The proposed settlements are still subject to court review, which is expected in early 2014, the companies said.
The automakers were hit with dozens of class-action lawsuits after the companies disclosed in November 2012 that they had sold some 600,000 Hyundai and 300,000 Kia vehicles to U.S. consumers with overstated fuel economy ratings.
Hyundai and Kia officials apologized for the overstated mileage ratings and blamed flawed internal testing procedures for the errors.
The mpg revisions affected eight Hyundai and five Kia nameplates from the 2011, 2012 and 2013 model years. They included some of the companies' best-selling models such as the Hyundai Elantra and Kia Soul. Most vehicles saw their combined MPG ratings fall by 1 or 2 mpg.
About 53 such suits have been consolidated into a single case being handled in federal court in Los Angeles, according to the company's statements.
The sums translate into an average lump sum payment of about $353 to owners and lessees of the roughly 600,000 Hyundai vehicles, while the approximately 300,000 owners of affected Kia vehicles are eligible for lump sum payouts of about $667 each, the companies said.
"Kia Motors is a responsible company, and the proposed settlement enhances our goal of making things right for our customers by providing new reimbursement options," John Yoon, attorney for Kia Motors America, said in a statement. "Kia Motors is fully committed to taking care of its customers, and today's settlement adds flexibility by adding lump-sum payment options to the transparent reimbursement program introduced last year."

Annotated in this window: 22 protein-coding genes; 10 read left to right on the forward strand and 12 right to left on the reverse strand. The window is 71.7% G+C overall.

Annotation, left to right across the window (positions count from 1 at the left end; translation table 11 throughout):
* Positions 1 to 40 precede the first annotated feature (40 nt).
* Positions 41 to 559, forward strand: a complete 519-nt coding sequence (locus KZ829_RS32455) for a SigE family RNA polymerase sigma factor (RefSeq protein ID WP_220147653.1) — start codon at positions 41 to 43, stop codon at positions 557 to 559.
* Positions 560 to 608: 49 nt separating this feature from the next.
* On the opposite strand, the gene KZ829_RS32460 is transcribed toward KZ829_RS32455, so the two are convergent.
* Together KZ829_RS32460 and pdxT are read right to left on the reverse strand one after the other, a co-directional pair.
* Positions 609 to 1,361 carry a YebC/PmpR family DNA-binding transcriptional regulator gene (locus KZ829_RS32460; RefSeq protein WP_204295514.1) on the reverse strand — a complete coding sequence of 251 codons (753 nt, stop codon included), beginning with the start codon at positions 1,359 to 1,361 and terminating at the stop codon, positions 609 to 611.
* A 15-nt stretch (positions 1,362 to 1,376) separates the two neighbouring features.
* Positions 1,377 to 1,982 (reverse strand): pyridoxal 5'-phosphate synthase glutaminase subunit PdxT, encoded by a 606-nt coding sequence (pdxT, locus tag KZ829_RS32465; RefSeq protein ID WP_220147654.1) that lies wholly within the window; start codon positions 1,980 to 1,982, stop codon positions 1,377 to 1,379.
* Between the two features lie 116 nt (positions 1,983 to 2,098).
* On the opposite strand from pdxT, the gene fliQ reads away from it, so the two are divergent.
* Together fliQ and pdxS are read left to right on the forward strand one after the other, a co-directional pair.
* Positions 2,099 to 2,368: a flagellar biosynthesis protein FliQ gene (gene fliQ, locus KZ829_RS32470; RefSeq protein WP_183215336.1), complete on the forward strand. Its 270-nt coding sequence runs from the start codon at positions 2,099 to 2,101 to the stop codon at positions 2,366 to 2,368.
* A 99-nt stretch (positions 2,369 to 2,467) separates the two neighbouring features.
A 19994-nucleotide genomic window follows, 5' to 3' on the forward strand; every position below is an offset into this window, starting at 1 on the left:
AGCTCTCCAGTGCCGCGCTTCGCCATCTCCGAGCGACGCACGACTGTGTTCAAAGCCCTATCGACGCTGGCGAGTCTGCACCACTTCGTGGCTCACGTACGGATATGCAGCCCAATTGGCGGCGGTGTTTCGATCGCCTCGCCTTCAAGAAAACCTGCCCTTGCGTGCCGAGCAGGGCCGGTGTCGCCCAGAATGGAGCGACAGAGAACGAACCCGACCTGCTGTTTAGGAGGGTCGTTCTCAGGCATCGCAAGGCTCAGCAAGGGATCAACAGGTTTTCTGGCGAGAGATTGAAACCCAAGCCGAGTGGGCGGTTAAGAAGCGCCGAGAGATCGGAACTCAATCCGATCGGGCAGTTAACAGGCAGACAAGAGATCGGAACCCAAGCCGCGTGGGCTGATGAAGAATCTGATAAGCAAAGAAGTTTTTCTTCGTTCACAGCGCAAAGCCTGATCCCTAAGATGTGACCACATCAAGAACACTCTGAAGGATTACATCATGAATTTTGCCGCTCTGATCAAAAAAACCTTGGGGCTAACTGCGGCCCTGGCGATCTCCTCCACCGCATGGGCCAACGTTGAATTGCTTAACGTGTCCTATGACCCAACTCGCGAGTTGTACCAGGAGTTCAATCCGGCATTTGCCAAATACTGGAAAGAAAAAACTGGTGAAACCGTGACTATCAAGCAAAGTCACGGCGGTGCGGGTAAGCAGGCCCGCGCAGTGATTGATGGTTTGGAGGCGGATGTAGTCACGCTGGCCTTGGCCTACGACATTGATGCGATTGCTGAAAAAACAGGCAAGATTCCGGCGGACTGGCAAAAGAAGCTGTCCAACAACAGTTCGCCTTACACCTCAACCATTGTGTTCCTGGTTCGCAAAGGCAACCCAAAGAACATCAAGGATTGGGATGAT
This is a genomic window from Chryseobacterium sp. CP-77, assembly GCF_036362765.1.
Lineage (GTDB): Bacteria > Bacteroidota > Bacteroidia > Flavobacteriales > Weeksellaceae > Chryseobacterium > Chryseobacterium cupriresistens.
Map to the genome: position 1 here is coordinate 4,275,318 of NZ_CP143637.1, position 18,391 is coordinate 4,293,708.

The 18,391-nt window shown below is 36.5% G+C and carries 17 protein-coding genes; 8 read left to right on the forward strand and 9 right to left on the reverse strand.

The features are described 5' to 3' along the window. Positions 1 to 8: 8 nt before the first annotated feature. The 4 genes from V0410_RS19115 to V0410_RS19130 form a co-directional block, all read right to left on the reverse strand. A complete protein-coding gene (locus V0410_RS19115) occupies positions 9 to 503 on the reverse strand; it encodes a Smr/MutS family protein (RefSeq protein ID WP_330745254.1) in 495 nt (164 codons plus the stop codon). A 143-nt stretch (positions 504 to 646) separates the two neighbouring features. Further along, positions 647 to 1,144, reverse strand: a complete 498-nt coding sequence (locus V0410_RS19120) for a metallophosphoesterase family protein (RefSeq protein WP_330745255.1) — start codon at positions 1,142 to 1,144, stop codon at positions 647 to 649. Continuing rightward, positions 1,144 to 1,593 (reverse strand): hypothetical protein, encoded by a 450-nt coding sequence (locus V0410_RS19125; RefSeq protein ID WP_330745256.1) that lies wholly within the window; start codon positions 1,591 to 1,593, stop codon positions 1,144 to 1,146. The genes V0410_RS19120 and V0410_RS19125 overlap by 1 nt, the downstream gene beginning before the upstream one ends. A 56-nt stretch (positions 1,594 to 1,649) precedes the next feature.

The final amount Hyundai and Kia will have to pay depends how many owners who bought Hyundai and Kia vehicles with overstated fuel economy ratings elect to receive the lump sum payments, the companies said.
Eligible owners can take the payment or continue to participate in a reimbursement program Hyundai and Kia created when fuel economy ratings were restated.
Under the reimbursement program, Hyundai and Kia provided debit cards to compensate current and past owners of the affected vehicles for the extra gasoline they purchased
"Customers responded favorably to the original reimbursement program," W. Gerald Flannery, general counsel for Hyundai Motor America, said in a statement. "Today's settlement is designed to provide them with an option, again intended to make customers fully whole for Hyundai's fuel economy ratings restatement."